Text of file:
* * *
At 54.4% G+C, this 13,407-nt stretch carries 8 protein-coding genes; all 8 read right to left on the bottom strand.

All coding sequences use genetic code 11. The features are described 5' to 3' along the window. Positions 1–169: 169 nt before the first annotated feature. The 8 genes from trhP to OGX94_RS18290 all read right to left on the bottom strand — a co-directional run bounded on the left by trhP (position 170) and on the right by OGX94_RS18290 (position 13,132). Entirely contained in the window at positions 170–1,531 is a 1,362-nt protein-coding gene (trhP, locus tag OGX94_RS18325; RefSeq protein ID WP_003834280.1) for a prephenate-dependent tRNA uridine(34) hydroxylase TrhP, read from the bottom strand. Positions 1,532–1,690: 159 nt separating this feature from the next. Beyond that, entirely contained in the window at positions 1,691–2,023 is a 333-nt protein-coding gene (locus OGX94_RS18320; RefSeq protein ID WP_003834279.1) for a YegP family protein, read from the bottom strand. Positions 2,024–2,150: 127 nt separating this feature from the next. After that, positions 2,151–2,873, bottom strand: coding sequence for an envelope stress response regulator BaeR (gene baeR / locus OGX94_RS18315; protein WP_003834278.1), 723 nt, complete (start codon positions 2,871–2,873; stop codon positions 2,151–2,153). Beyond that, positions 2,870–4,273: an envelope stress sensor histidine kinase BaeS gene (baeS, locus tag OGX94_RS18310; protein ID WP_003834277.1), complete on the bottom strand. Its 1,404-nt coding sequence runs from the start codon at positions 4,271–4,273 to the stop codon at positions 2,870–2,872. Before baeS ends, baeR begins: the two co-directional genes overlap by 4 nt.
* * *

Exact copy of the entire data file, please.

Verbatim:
At 54.4% G+C, this 13,407-nt stretch carries 8 protein-coding genes; all 8 read right to left on the bottom strand.

All coding sequences use genetic code 11. The features are described 5' to 3' along the window. Positions 1–169: 169 nt before the first annotated feature. The 8 genes from trhP to OGX94_RS18290 all read right to left on the bottom strand — a co-directional run bounded on the left by trhP (position 170) and on the right by OGX94_RS18290 (position 13,132). Entirely contained in the window at positions 170–1,531 is a 1,362-nt protein-coding gene (trhP, locus tag OGX94_RS18325; RefSeq protein ID WP_003834280.1) for a prephenate-dependent tRNA uridine(34) hydroxylase TrhP, read from the bottom strand. Positions 1,532–1,690: 159 nt separating this feature from the next. Beyond that, entirely contained in the window at positions 1,691–2,023 is a 333-nt protein-coding gene (locus OGX94_RS18320; RefSeq protein ID WP_003834279.1) for a YegP family protein, read from the bottom strand. Positions 2,024–2,150: 127 nt separating this feature from the next. After that, positions 2,151–2,873, bottom strand: coding sequence for an envelope stress response regulator BaeR (gene baeR / locus OGX94_RS18315; protein WP_003834278.1), 723 nt, complete (start codon positions 2,871–2,873; stop codon positions 2,151–2,153). Beyond that, positions 2,870–4,273: an envelope stress sensor histidine kinase BaeS gene (baeS, locus tag OGX94_RS18310; protein ID WP_003834277.1), complete on the bottom strand. Its 1,404-nt coding sequence runs from the start codon at positions 4,271–4,273 to the stop codon at positions 2,870–2,872. Before baeS ends, baeR begins: the two co-directional genes overlap by 4 nt.